Another year of reading has come and gone. How did it go by so fast? Despite time seeming to exponentially speed up, I was able to read quite a few books this year– 43 to be exact! So if you’re looking for a book to read during the winter months, I’ve got quite a few recommendations for you.
The School for Good & Evil Series by Soman Chainani
I read all three books in the series this year because honestly, they’re quite addicting. Each is a bit slow to start, but looking at the series as a whole, everything that happens before all the CRAZY starts is important to the story. It’s just not always obvious at the time. But man, when things start speeding up, they don’t stop until the last page!
I love this series because it turns fairytale troupes on their head and really delves into the meaning of love and what happens after the “happily ever after.” It makes it very apparent that fairytale characters are real people with real problems, they just so happen to have gotten caught up in a fairytale that’s honestly, rather ruined their lives even if it ends with a “happily ever after” on paper.
It’s listed as a middle grade book, and it has middle grade humor with fart jokes and immature tweens as protagonists, but there is a surprising maturity in the conflict and the direness of the situations the characters get in. So your 12-year-old niece will love it for it’s magic and silliness, and you’ll love it for it’s deconstruction of the fairytale genre.
The True Meaning of Smekday by Adam Rex
Have you seen the animated movie Home with voice acting from Rihanna and Jim Parsons? The one with the flying car and the silly alien who doesn’t understand dancing or cats? Well “The True Meaning of Smekday” is what that movie is based on. And while Home is cute and funny, “The True Meaning of Smekday” is infinitely more layered and moving. It’s a story about an alien invasion where after 11-year-old Tip’s mother has been abducted, she decides to drive to across the country to find her rather than participating in the alien Boov-designed “moving” day for all the humans. (They’re being relocated to Florida, and later because the aliens decide they like oranges, to Arizona.)
Along the way, Tip meets the fugitive alien, J.Lo. who she initially (and rather rightfully) hates because of what his race has done to hers. But as they progress on their cross-country journey, first they find a mutually helpful relationship and later, a true friendship as they save the world together.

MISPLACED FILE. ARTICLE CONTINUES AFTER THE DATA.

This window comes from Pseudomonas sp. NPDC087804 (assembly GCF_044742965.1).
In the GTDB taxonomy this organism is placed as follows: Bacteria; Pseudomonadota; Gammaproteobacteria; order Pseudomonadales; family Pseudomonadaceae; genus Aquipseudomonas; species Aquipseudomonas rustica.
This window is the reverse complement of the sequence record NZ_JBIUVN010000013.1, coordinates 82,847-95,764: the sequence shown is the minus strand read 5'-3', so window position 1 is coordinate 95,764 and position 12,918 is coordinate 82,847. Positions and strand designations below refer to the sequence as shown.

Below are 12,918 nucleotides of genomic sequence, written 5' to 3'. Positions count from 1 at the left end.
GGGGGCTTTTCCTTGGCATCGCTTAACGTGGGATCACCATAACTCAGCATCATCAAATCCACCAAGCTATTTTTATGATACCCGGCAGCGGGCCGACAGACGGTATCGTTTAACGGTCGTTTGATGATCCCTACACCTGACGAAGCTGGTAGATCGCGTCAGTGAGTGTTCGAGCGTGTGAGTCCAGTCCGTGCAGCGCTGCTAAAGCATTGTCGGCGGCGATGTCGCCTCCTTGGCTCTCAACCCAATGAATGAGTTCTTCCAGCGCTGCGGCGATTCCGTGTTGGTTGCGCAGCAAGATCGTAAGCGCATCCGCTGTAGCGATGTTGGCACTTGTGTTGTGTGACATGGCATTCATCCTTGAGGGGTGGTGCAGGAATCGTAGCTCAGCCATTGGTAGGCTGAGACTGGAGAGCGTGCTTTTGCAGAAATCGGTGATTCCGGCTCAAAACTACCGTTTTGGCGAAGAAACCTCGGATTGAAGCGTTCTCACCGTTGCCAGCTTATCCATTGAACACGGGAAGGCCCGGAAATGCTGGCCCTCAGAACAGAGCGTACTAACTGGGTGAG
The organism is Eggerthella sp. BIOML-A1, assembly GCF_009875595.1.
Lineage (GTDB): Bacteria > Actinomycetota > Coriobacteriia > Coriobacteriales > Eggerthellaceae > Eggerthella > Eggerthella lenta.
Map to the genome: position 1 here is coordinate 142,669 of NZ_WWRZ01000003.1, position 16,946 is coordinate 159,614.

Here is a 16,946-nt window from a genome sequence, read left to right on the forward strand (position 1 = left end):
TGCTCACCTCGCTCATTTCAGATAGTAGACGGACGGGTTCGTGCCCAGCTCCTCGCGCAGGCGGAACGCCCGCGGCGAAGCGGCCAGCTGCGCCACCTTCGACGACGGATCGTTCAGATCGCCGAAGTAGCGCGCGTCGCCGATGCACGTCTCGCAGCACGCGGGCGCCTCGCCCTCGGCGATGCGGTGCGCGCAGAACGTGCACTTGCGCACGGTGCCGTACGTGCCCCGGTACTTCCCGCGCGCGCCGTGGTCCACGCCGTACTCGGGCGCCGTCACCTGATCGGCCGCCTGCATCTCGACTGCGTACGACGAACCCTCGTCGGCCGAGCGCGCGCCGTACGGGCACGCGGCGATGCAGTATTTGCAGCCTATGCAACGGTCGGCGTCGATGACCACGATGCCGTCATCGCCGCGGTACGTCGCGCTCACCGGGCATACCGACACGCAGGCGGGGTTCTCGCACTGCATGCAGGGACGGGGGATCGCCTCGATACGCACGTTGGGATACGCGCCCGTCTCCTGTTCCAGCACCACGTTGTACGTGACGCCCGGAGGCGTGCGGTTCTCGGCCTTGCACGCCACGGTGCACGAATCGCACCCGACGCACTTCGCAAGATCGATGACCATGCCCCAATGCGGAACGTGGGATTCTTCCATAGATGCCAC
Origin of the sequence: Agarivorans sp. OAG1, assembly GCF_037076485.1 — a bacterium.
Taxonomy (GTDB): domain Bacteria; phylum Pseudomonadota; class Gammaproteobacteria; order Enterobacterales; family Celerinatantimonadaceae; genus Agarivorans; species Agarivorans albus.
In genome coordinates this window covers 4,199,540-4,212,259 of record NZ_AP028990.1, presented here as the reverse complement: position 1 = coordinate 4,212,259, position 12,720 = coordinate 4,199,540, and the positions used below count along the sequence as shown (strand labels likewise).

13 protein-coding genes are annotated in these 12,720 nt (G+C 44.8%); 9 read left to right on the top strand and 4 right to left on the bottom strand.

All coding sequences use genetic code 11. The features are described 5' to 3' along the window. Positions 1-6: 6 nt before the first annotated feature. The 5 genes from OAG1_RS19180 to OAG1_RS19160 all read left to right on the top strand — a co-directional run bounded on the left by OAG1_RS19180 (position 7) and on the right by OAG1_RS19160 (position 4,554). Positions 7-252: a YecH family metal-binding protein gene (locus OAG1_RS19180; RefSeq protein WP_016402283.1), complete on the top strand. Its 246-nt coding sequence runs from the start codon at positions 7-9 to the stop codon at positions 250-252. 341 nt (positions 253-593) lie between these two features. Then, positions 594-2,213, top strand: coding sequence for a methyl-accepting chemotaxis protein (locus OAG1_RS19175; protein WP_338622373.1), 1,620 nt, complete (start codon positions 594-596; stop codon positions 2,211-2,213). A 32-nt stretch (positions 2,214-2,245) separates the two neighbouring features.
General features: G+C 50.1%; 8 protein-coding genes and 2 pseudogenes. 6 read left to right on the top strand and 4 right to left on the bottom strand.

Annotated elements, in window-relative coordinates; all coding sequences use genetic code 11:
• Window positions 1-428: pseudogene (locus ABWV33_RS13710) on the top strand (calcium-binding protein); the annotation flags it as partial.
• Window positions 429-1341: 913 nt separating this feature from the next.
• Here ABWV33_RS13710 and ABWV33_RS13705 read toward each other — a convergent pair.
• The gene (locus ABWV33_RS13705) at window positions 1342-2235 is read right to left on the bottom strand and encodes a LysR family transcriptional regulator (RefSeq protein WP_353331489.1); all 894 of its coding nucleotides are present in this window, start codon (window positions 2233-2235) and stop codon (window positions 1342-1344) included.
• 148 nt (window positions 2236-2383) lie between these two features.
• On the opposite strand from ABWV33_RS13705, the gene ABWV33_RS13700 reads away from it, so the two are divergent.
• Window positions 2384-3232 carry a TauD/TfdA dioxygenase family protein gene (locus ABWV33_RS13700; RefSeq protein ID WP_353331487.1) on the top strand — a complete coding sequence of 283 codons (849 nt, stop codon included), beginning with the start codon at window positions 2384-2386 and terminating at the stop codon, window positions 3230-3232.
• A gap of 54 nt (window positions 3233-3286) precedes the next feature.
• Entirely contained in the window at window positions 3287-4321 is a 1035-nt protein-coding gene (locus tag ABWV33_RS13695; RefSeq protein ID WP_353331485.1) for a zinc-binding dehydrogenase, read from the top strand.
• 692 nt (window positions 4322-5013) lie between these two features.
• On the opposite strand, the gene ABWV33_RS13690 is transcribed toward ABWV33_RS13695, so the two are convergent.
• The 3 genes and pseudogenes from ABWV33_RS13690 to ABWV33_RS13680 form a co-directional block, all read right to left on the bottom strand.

The one thing that bothered me about the movie adaptation Home is that it makes J.Lo. the main character when in the original story, it’s Tip–this spunky and brave ball of fire–that’s the real protagonist of the story. We see J.Lo.’s story through her eyes, but we invariably get to understand the human experience of being subjugated by a technologically-advanced race where in the movie, it’s all about J.Lo. the clumsy alien who just wants to make friends. We even lose the humor of his name where although he’s technically male, he decides that J.Lo. is the human name that best suits him (much to Tip’s amusement) whereas in the world of Home he’s called “Oh” because other Boov always say “Oh” when he’s around.
Basically what I’m trying to say is that you should read “The True Meaning of Smekday” because it’s amazing and far more complex than the cute adaptation Home would lead you to believe.
The Cormoran Strike Novels by Robert Galbraith
Have you read any of the Cormoran Strike novels by Robert Galbraith (aka J.K. Rowling)? It’s not Harry Potter, but it’s still utterly addictive. It’s a detective series and involves some gruesome descriptions of murder at times, but I have never been as interested or enthralled by a murder mystery before. You come to love Cormoran and his assistant Robin with a fervor, and feel like a detective as you piece together clues with them. Other than the first novel “The Cuckoo’s Calling” where it took me a bit to connect with the characters and understand the formula of the book, I’ve been hooked from the get-go. If there’s any book on this list that I’d claim to be a must-read, it would be the Cormoran Strike series. You’re missing out if you haven’t read it!
Ready Player One by Ernest Cline
You might wonder how a fictional book about video games could be as interesting as “Ready Player One.” I was initially quite skeptical and chose to listen to it on audiobook since it’s narrated by Wil Wheaton. Plus there’s the fact that’s it’s 26 hours long. My audiobook average is 9 or 10 hours (essentially a good 2 weeks of driving to and from work). But somehow, “Ready Player One” enthralled me in a way I didn’t know it good. I’m not video game/technology aficionado which I will say that someone who knows their stuff will probably enjoy this book even more, but the book isn’t set up in a way that only extreme video game nerds will enjoy or understand. You’re drawn in by the terrifying dystopian future of a poisoned planet and a society that’s predominately retreated to the Interwebs for all its essential needs. You love the core characters and their eccentricities. And you love the digital world of the OASIS because Cline gives us such rich descriptions that it’s impossible not to be able to picture it all.
Check back next week for the second half of my “Books You Should Be Reading” list! Until then, read on!